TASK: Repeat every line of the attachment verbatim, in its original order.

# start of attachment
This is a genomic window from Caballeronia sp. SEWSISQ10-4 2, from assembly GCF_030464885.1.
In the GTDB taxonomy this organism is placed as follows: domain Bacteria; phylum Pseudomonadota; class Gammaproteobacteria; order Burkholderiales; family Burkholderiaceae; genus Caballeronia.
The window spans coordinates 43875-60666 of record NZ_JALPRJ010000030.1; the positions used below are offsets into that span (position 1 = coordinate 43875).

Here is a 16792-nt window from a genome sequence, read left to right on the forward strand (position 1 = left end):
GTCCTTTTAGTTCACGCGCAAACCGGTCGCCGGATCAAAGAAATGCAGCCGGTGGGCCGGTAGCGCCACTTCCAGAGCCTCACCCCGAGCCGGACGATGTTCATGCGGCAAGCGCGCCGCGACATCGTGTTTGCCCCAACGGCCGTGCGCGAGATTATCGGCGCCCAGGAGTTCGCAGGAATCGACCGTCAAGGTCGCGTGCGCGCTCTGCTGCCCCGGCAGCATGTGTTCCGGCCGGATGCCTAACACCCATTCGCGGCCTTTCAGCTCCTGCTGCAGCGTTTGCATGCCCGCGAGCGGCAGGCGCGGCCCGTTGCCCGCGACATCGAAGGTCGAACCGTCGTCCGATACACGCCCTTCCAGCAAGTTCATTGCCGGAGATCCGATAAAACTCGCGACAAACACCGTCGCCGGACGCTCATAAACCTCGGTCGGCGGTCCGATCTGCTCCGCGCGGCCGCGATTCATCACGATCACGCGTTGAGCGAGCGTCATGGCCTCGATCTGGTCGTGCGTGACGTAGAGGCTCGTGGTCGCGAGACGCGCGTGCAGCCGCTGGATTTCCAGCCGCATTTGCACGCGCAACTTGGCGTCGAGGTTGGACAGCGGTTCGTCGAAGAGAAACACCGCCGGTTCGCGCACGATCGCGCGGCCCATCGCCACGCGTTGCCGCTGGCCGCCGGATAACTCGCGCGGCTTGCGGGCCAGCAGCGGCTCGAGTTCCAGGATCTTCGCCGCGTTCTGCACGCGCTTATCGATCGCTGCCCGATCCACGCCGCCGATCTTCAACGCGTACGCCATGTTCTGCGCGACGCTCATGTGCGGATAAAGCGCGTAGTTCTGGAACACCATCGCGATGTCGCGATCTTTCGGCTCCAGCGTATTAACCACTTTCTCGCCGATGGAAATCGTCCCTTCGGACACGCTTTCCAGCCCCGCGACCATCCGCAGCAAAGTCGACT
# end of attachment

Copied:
This is a genomic window from Caballeronia sp. SEWSISQ10-4 2, from assembly GCF_030464885.1.
In the GTDB taxonomy this organism is placed as follows: domain Bacteria; phylum Pseudomonadota; class Gammaproteobacteria; order Burkholderiales; family Burkholderiaceae; genus Caballeronia.
The window spans coordinates 43875-60666 of record NZ_JALPRJ010000030.1; the positions used below are offsets into that span (position 1 = coordinate 43875).

Here is a 16792-nt window from a genome sequence, read left to right on the forward strand (position 1 = left end):
GTCCTTTTAGTTCACGCGCAAACCGGTCGCCGGATCAAAGAAATGCAGCCGGTGGGCCGGTAGCGCCACTTCCAGAGCCTCACCCCGAGCCGGACGATGTTCATGCGGCAAGCGCGCCGCGACATCGTGTTTGCCCCAACGGCCGTGCGCGAGATTATCGGCGCCCAGGAGTTCGCAGGAATCGACCGTCAAGGTCGCGTGCGCGCTCTGCTGCCCCGGCAGCATGTGTTCCGGCCGGATGCCTAACACCCATTCGCGGCCTTTCAGCTCCTGCTGCAGCGTTTGCATGCCCGCGAGCGGCAGGCGCGGCCCGTTGCCCGCGACATCGAAGGTCGAACCGTCGTCCGATACACGCCCTTCCAGCAAGTTCATTGCCGGAGATCCGATAAAACTCGCGACAAACACCGTCGCCGGACGCTCATAAACCTCGGTCGGCGGTCCGATCTGCTCCGCGCGGCCGCGATTCATCACGATCACGCGTTGAGCGAGCGTCATGGCCTCGATCTGGTCGTGCGTGACGTAGAGGCTCGTGGTCGCGAGACGCGCGTGCAGCCGCTGGATTTCCAGCCGCATTTGCACGCGCAACTTGGCGTCGAGGTTGGACAGCGGTTCGTCGAAGAGAAACACCGCCGGTTCGCGCACGATCGCGCGGCCCATCGCCACGCGTTGCCGCTGGCCGCCGGATAACTCGCGCGGCTTGCGGGCCAGCAGCGGCTCGAGTTCCAGGATCTTCGCCGCGTTCTGCACGCGCTTATCGATCGCTGCCCGATCCACGCCGCCGATCTTCAACGCGTACGCCATGTTCTGCGCGACGCTCATGTGCGGATAAAGCGCGTAGTTCTGGAACACCATCGCGATGTCGCGATCTTTCGGCTCCAGCGTATTAACCACTTTCTCGCCGATGGAAATCGTCCCTTCGGACACGCTTTCCAGCCCCGCGACCATCCGCAGCAAAGTCGACT